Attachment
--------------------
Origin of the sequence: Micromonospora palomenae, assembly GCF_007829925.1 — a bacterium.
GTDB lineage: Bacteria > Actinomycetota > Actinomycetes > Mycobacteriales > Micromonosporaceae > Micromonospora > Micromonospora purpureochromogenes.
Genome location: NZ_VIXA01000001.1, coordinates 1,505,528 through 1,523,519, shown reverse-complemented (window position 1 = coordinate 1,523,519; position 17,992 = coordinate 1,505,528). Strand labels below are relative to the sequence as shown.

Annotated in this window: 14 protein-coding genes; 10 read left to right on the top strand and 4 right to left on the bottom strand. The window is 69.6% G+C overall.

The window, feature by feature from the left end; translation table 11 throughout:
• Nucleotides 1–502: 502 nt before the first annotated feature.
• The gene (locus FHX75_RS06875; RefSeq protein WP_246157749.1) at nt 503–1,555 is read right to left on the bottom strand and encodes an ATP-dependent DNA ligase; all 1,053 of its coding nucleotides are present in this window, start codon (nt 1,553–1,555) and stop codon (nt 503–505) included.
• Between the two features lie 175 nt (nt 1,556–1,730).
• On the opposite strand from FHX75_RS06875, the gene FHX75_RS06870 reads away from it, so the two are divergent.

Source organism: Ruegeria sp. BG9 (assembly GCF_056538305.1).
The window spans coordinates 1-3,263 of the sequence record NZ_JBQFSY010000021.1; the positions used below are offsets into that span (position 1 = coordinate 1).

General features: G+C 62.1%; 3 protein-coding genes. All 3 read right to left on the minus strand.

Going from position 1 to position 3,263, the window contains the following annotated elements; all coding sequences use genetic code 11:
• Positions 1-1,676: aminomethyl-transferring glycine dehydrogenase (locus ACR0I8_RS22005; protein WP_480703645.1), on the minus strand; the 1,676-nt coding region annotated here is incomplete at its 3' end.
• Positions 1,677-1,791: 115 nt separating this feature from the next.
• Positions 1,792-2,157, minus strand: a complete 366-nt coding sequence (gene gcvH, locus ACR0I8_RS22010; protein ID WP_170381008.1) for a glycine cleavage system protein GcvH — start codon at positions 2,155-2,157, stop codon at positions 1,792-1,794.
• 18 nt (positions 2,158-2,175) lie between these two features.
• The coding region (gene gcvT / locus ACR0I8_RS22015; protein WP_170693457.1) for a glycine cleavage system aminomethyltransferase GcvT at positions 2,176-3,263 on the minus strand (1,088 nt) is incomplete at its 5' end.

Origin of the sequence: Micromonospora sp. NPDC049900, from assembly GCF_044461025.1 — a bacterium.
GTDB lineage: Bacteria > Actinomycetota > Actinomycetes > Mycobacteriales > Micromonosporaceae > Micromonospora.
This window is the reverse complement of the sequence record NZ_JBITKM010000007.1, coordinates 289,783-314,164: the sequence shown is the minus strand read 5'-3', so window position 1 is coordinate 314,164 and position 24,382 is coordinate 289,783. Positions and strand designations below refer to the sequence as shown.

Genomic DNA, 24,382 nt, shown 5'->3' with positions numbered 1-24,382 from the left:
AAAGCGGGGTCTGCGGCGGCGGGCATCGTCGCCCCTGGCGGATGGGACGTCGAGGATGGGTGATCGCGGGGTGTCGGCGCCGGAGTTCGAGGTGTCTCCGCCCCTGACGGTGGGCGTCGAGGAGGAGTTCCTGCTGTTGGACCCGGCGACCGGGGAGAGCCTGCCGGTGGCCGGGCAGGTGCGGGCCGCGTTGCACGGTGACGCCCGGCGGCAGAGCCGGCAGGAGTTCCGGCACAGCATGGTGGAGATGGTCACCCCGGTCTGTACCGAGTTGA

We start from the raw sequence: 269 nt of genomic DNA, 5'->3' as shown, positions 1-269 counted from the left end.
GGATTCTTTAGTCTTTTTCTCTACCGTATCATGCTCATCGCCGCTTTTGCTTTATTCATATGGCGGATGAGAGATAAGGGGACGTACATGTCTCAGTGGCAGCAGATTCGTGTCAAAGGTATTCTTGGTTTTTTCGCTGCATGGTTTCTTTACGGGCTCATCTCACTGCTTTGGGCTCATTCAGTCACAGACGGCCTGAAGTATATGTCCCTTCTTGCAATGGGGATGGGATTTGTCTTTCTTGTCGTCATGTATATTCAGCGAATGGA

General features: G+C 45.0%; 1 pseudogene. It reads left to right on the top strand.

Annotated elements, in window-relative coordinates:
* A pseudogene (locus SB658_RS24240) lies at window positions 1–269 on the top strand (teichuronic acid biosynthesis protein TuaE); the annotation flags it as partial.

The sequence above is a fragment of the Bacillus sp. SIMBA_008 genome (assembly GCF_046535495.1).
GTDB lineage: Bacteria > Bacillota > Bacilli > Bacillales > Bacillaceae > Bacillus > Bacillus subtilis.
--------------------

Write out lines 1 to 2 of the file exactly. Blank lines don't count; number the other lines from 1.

Origin of the sequence: Micromonospora palomenae, assembly GCF_007829925.1 — a bacterium.
GTDB lineage: Bacteria > Actinomycetota > Actinomycetes > Mycobacteriales > Micromonosporaceae > Micromonospora > Micromonospora purpureochromogenes.